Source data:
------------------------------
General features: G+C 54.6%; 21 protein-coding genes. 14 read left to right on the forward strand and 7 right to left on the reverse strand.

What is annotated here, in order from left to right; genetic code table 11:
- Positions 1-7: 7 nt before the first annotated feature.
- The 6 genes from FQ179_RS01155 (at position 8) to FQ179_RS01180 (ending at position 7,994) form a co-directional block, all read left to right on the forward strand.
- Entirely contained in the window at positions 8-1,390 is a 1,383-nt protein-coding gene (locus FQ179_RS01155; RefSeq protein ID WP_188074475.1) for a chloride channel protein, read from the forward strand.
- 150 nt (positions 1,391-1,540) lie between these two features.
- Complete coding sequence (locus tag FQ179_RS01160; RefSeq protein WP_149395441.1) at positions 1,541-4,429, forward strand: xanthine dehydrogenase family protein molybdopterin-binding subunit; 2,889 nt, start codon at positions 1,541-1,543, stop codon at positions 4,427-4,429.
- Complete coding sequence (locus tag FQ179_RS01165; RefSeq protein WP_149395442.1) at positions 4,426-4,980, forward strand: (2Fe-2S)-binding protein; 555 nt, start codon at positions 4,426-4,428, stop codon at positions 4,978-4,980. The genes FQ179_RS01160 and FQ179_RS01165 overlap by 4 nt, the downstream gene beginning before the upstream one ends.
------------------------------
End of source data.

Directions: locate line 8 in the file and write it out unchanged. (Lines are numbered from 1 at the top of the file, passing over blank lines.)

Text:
- Complete coding sequence (locus tag FQ179_RS01165; RefSeq protein WP_149395442.1) at positions 4,426-4,980, forward strand: (2Fe-2S)-binding protein; 555 nt, start codon at positions 4,426-4,428, stop codon at positions 4,978-4,980. The genes FQ179_RS01160 and FQ179_RS01165 overlap by 4 nt, the downstream gene beginning before the upstream one ends.